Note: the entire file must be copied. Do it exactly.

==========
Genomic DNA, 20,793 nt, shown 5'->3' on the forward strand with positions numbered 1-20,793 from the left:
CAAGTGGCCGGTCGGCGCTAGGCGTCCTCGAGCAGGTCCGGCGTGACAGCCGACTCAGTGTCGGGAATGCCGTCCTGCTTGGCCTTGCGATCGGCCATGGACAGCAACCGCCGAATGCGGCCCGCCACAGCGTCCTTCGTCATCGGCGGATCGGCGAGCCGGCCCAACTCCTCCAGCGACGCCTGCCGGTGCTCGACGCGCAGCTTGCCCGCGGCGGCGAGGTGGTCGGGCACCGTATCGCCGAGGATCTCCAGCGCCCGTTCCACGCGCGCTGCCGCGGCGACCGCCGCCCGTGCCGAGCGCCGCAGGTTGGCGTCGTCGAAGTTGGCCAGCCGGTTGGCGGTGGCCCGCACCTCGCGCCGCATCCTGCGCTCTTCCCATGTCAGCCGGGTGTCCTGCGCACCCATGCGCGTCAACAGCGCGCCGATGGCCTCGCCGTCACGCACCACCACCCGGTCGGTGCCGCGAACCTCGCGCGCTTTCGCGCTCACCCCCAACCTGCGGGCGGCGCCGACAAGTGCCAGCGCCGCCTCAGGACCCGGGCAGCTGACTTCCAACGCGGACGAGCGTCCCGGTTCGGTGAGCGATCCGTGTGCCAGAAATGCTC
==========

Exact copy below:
Genomic DNA, 20,793 nt, shown 5'->3' on the forward strand with positions numbered 1-20,793 from the left:
CAAGTGGCCGGTCGGCGCTAGGCGTCCTCGAGCAGGTCCGGCGTGACAGCCGACTCAGTGTCGGGAATGCCGTCCTGCTTGGCCTTGCGATCGGCCATGGACAGCAACCGCCGAATGCGGCCCGCCACAGCGTCCTTCGTCATCGGCGGATCGGCGAGCCGGCCCAACTCCTCCAGCGACGCCTGCCGGTGCTCGACGCGCAGCTTGCCCGCGGCGGCGAGGTGGTCGGGCACCGTATCGCCGAGGATCTCCAGCGCCCGTTCCACGCGCGCTGCCGCGGCGACCGCCGCCCGTGCCGAGCGCCGCAGGTTGGCGTCGTCGAAGTTGGCCAGCCGGTTGGCGGTGGCCCGCACCTCGCGCCGCATCCTGCGCTCTTCCCATGTCAGCCGGGTGTCCTGCGCACCCATGCGCGTCAACAGCGCGCCGATGGCCTCGCCGTCACGCACCACCACCCGGTCGGTGCCGCGAACCTCGCGCGCTTTCGCGCTCACCCCCAACCTGCGGGCGGCGCCGACAAGTGCCAGCGCCGCCTCAGGACCCGGGCAGCTGACTTCCAACGCGGACGAGCGTCCCGGTTCGGTGAGCGATCCGTGTGCCAGAAATGCTC